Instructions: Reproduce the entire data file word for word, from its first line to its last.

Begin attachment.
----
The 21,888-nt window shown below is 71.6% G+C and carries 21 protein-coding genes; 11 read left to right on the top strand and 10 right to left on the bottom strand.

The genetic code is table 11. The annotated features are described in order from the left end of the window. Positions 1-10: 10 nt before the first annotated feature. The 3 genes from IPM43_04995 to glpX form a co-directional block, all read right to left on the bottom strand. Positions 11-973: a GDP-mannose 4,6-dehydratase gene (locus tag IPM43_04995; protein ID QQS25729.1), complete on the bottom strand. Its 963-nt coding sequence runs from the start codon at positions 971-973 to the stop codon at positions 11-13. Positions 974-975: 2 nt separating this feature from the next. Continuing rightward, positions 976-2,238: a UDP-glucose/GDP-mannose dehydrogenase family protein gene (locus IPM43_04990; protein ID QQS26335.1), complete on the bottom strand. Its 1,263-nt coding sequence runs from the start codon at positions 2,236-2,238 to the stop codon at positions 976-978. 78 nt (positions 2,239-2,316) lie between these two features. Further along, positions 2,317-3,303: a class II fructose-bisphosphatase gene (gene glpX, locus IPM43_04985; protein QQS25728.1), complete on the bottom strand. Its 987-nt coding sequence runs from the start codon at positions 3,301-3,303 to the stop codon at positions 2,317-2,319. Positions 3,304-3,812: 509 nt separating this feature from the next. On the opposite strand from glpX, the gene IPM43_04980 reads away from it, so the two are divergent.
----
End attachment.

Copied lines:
The 21,888-nt window shown below is 71.6% G+C and carries 21 protein-coding genes; 11 read left to right on the top strand and 10 right to left on the bottom strand.

The genetic code is table 11. The annotated features are described in order from the left end of the window. Positions 1-10: 10 nt before the first annotated feature. The 3 genes from IPM43_04995 to glpX form a co-directional block, all read right to left on the bottom strand. Positions 11-973: a GDP-mannose 4,6-dehydratase gene (locus tag IPM43_04995; protein ID QQS25729.1), complete on the bottom strand. Its 963-nt coding sequence runs from the start codon at positions 971-973 to the stop codon at positions 11-13. Positions 974-975: 2 nt separating this feature from the next. Continuing rightward, positions 976-2,238: a UDP-glucose/GDP-mannose dehydrogenase family protein gene (locus IPM43_04990; protein ID QQS26335.1), complete on the bottom strand. Its 1,263-nt coding sequence runs from the start codon at positions 2,236-2,238 to the stop codon at positions 976-978. 78 nt (positions 2,239-2,316) lie between these two features. Further along, positions 2,317-3,303: a class II fructose-bisphosphatase gene (gene glpX, locus IPM43_04985; protein QQS25728.1), complete on the bottom strand. Its 987-nt coding sequence runs from the start codon at positions 3,301-3,303 to the stop codon at positions 2,317-2,319. Positions 3,304-3,812: 509 nt separating this feature from the next. On the opposite strand from glpX, the gene IPM43_04980 reads away from it, so the two are divergent.